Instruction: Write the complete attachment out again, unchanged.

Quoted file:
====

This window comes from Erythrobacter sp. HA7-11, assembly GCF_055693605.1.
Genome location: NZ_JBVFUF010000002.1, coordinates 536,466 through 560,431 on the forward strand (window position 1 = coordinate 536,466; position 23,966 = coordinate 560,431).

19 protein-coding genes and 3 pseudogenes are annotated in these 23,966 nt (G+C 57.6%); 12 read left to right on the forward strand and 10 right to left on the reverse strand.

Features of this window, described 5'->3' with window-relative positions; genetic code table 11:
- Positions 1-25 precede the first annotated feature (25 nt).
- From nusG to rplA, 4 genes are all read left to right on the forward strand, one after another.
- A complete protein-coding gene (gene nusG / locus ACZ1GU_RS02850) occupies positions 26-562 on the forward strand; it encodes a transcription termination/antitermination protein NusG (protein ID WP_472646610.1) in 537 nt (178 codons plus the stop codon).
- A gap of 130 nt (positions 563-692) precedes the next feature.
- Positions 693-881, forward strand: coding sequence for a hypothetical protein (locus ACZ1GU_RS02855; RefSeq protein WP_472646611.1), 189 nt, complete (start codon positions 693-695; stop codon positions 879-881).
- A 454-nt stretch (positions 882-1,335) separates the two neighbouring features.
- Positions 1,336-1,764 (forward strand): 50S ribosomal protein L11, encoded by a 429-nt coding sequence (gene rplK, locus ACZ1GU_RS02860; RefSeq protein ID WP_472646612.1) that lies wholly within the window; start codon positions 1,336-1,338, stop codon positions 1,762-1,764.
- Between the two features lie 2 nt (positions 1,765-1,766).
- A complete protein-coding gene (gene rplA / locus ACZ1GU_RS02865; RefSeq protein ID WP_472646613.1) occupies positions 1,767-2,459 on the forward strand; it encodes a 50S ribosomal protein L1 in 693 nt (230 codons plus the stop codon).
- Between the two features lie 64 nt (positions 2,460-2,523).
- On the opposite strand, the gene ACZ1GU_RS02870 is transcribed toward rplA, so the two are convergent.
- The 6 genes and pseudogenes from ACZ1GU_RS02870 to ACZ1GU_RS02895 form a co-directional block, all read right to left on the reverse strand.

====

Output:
This window comes from Erythrobacter sp. HA7-11, assembly GCF_055693605.1.
Genome location: NZ_JBVFUF010000002.1, coordinates 536,466 through 560,431 on the forward strand (window position 1 = coordinate 536,466; position 23,966 = coordinate 560,431).

19 protein-coding genes and 3 pseudogenes are annotated in these 23,966 nt (G+C 57.6%); 12 read left to right on the forward strand and 10 right to left on the reverse strand.

Features of this window, described 5'->3' with window-relative positions; genetic code table 11:
- Positions 1-25 precede the first annotated feature (25 nt).
- From nusG to rplA, 4 genes are all read left to right on the forward strand, one after another.
- A complete protein-coding gene (gene nusG / locus ACZ1GU_RS02850) occupies positions 26-562 on the forward strand; it encodes a transcription termination/antitermination protein NusG (protein ID WP_472646610.1) in 537 nt (178 codons plus the stop codon).
- A gap of 130 nt (positions 563-692) precedes the next feature.
- Positions 693-881, forward strand: coding sequence for a hypothetical protein (locus ACZ1GU_RS02855; RefSeq protein WP_472646611.1), 189 nt, complete (start codon positions 693-695; stop codon positions 879-881).
- A 454-nt stretch (positions 882-1,335) separates the two neighbouring features.
- Positions 1,336-1,764 (forward strand): 50S ribosomal protein L11, encoded by a 429-nt coding sequence (gene rplK, locus ACZ1GU_RS02860; RefSeq protein ID WP_472646612.1) that lies wholly within the window; start codon positions 1,336-1,338, stop codon positions 1,762-1,764.
- Between the two features lie 2 nt (positions 1,765-1,766).
- A complete protein-coding gene (gene rplA / locus ACZ1GU_RS02865; RefSeq protein ID WP_472646613.1) occupies positions 1,767-2,459 on the forward strand; it encodes a 50S ribosomal protein L1 in 693 nt (230 codons plus the stop codon).
- Between the two features lie 64 nt (positions 2,460-2,523).
- On the opposite strand, the gene ACZ1GU_RS02870 is transcribed toward rplA, so the two are convergent.
- The 6 genes and pseudogenes from ACZ1GU_RS02870 to ACZ1GU_RS02895 form a co-directional block, all read right to left on the reverse strand.